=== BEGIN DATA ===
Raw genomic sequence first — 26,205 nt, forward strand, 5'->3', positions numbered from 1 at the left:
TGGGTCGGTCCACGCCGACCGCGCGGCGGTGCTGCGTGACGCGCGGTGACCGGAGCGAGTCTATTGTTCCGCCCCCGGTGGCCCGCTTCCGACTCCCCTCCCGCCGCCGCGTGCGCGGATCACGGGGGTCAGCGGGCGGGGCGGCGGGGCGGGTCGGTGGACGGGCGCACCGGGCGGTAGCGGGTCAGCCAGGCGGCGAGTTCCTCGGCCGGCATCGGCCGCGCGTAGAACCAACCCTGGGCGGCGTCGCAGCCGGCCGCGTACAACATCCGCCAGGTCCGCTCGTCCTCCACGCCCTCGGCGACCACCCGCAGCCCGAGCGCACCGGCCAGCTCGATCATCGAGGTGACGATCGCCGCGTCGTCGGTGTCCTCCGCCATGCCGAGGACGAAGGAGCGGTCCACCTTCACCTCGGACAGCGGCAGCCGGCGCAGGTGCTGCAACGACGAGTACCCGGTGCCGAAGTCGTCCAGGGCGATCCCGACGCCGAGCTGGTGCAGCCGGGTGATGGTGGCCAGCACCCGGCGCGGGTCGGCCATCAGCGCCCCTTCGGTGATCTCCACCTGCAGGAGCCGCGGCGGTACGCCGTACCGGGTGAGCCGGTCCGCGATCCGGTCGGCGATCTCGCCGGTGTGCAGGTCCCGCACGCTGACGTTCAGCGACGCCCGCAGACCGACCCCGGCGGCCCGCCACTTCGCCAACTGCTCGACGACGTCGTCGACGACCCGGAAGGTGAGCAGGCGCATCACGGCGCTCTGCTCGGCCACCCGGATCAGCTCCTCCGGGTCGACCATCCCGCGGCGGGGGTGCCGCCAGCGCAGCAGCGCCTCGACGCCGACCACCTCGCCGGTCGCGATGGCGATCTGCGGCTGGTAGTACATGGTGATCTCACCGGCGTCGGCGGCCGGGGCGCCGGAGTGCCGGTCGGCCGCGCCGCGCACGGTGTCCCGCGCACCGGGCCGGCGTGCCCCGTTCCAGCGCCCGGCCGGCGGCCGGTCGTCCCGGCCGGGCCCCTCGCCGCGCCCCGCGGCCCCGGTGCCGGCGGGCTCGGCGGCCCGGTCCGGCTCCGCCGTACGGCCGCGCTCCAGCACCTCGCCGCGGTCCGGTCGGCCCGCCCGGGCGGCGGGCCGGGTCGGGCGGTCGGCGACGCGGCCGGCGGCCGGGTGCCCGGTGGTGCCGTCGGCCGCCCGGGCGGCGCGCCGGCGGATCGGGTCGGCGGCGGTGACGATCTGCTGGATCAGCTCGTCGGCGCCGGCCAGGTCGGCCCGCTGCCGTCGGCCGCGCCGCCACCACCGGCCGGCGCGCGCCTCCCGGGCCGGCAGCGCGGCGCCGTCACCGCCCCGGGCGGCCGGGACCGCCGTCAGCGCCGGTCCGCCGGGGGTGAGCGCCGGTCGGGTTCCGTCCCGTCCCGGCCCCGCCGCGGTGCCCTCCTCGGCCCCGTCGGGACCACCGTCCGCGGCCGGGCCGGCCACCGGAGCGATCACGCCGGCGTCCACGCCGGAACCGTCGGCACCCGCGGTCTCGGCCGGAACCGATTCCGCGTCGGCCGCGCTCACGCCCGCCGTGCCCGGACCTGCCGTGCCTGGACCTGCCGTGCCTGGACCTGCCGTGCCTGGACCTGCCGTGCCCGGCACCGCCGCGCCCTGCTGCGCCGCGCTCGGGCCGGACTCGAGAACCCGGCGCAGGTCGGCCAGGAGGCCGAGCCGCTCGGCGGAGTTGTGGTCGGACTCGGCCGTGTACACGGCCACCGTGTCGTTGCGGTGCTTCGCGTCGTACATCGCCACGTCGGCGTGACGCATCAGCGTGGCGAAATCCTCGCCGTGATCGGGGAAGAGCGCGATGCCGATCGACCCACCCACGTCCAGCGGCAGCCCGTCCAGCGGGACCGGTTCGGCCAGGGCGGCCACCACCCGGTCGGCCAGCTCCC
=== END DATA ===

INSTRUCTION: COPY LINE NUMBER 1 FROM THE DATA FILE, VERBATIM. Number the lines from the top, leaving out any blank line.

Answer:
Raw genomic sequence first — 26,205 nt, forward strand, 5'->3', positions numbered from 1 at the left: